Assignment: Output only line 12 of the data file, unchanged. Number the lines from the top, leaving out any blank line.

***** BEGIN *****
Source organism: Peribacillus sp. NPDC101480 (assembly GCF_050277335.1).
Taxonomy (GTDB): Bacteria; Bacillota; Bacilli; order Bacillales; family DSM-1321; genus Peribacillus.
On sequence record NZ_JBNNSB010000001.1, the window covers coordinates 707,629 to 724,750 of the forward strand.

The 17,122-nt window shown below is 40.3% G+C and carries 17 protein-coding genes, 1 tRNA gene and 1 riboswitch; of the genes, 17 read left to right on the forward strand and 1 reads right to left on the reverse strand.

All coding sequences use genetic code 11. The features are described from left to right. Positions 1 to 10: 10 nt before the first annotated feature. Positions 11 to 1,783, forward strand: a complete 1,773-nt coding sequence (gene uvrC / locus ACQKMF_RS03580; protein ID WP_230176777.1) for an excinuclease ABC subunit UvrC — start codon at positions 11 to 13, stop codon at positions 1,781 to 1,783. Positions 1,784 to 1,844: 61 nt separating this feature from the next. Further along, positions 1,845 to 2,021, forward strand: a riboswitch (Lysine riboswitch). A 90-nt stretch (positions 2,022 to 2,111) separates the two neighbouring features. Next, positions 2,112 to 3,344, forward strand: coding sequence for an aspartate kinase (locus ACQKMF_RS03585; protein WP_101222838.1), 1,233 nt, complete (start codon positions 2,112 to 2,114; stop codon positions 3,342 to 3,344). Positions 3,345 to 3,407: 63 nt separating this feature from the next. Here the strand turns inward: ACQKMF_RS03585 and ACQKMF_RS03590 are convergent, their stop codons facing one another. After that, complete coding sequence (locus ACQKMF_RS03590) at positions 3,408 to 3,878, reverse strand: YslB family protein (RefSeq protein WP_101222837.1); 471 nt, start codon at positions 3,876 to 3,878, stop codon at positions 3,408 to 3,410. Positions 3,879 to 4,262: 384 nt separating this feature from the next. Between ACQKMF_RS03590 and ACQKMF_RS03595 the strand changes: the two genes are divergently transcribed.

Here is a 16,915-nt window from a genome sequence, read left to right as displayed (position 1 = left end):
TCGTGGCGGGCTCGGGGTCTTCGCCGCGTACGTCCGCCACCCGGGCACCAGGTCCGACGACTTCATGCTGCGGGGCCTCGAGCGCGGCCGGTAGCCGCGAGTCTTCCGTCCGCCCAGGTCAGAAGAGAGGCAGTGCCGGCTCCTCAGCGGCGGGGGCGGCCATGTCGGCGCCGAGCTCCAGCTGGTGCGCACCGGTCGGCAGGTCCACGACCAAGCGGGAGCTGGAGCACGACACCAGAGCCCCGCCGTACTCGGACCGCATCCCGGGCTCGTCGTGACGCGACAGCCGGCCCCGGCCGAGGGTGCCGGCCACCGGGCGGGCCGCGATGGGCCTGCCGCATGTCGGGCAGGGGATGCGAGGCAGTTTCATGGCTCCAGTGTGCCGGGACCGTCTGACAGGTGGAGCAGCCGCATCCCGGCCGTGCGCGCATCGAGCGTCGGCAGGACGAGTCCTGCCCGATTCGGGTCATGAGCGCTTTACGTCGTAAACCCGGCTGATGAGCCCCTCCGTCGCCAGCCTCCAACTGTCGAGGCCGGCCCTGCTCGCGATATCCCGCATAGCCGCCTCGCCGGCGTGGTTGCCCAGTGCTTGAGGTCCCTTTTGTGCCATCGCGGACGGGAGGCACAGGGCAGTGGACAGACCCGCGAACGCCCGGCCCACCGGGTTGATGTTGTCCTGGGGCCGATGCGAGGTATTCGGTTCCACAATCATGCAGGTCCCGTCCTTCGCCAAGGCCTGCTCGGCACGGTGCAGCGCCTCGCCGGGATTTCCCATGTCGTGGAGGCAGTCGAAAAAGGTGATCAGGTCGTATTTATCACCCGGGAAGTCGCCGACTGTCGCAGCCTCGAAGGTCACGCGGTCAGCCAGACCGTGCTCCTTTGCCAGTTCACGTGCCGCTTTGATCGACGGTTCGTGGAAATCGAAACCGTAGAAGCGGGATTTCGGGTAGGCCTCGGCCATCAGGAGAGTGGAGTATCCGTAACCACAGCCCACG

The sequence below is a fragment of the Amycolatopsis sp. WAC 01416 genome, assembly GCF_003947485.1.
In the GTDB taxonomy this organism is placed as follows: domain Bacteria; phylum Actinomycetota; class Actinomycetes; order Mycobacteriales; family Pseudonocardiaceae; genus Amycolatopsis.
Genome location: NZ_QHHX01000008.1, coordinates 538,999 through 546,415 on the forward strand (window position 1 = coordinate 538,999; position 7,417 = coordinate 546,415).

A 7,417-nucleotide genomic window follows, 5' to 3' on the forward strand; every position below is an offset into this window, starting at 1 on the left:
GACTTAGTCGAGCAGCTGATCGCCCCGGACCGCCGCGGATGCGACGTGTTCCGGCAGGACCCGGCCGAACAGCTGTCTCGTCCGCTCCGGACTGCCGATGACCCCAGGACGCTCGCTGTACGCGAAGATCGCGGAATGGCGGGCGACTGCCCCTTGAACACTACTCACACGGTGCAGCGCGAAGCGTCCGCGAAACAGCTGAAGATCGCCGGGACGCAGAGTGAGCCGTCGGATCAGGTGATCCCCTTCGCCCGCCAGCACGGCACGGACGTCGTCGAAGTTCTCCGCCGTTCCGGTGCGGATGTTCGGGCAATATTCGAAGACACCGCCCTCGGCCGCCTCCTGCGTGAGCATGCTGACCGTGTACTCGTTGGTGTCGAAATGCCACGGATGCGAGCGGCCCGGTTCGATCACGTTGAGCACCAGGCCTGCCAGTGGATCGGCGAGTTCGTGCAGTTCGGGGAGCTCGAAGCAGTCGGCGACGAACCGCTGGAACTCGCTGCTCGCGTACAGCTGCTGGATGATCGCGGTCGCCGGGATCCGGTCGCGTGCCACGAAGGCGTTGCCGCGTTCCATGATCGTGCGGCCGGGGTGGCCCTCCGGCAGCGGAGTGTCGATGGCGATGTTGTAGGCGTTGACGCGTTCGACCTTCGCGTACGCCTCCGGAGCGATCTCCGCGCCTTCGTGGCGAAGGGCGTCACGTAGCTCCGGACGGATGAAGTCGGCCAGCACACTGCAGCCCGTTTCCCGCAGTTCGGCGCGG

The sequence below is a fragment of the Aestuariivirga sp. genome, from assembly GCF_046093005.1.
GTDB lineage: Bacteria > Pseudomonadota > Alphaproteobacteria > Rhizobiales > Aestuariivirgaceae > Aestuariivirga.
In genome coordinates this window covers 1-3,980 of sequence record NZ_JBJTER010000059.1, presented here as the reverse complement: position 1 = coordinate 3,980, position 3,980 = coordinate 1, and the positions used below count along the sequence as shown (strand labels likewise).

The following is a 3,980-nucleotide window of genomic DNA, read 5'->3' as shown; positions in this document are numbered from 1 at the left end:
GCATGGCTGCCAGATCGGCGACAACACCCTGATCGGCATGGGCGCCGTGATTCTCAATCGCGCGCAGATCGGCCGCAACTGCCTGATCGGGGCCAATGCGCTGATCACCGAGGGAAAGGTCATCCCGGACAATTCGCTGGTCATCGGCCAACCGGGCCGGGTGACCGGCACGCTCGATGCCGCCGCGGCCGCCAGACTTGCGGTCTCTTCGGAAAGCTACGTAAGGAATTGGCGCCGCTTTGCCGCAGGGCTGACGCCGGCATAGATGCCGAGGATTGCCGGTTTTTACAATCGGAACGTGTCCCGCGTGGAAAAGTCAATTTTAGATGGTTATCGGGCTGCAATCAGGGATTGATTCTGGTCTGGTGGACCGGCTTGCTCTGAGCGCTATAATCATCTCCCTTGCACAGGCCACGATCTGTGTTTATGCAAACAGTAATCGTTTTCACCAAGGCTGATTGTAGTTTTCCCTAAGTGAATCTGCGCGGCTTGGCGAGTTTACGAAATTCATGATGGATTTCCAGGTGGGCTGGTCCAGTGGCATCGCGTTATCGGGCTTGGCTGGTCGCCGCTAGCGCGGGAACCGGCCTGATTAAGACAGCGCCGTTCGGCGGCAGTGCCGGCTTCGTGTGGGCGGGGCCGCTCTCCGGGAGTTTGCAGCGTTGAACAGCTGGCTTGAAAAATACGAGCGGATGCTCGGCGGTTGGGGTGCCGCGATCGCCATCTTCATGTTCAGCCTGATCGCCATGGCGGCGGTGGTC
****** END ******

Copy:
GACTTAGTCGAGCAGCTGATCGCCCCGGACCGCCGCGGATGCGACGTGTTCCGGCAGGACCCGGCCGAACAGCTGTCTCGTCCGCTCCGGACTGCCGATGACCCCAGGACGCTCGCTGTACGCGAAGATCGCGGAATGGCGGGCGACTGCCCCTTGAACACTACTCACACGGTGCAGCGCGAAGCGTCCGCGAAACAGCTGAAGATCGCCGGGACGCAGAGTGAGCCGTCGGATCAGGTGATCCCCTTCGCCCGCCAGCACGGCACGGACGTCGTCGAAGTTCTCCGCCGTTCCGGTGCGGATGTTCGGGCAATATTCGAAGACACCGCCCTCGGCCGCCTCCTGCGTGAGCATGCTGACCGTGTACTCGTTGGTGTCGAAATGCCACGGATGCGAGCGGCCCGGTTCGATCACGTTGAGCACCAGGCCTGCCAGTGGATCGGCGAGTTCGTGCAGTTCGGGGAGCTCGAAGCAGTCGGCGACGAACCGCTGGAACTCGCTGCTCGCGTACAGCTGCTGGATGATCGCGGTCGCCGGGATCCGGTCGCGTGCCACGAAGGCGTTGCCGCGTTCCATGATCGTGCGGCCGGGGTGGCCCTCCGGCAGCGGAGTGTCGATGGCGATGTTGTAGGCGTTGACGCGTTCGACCTTCGCGTACGCCTCCGGAGCGATCTCCGCGCCTTCGTGGCGAAGGGCGTCACGTAGCTCCGGACGGATGAAGTCGGCCAGCACACTGCAGCCCGTTTCCCGCAGTTCGGCGCGG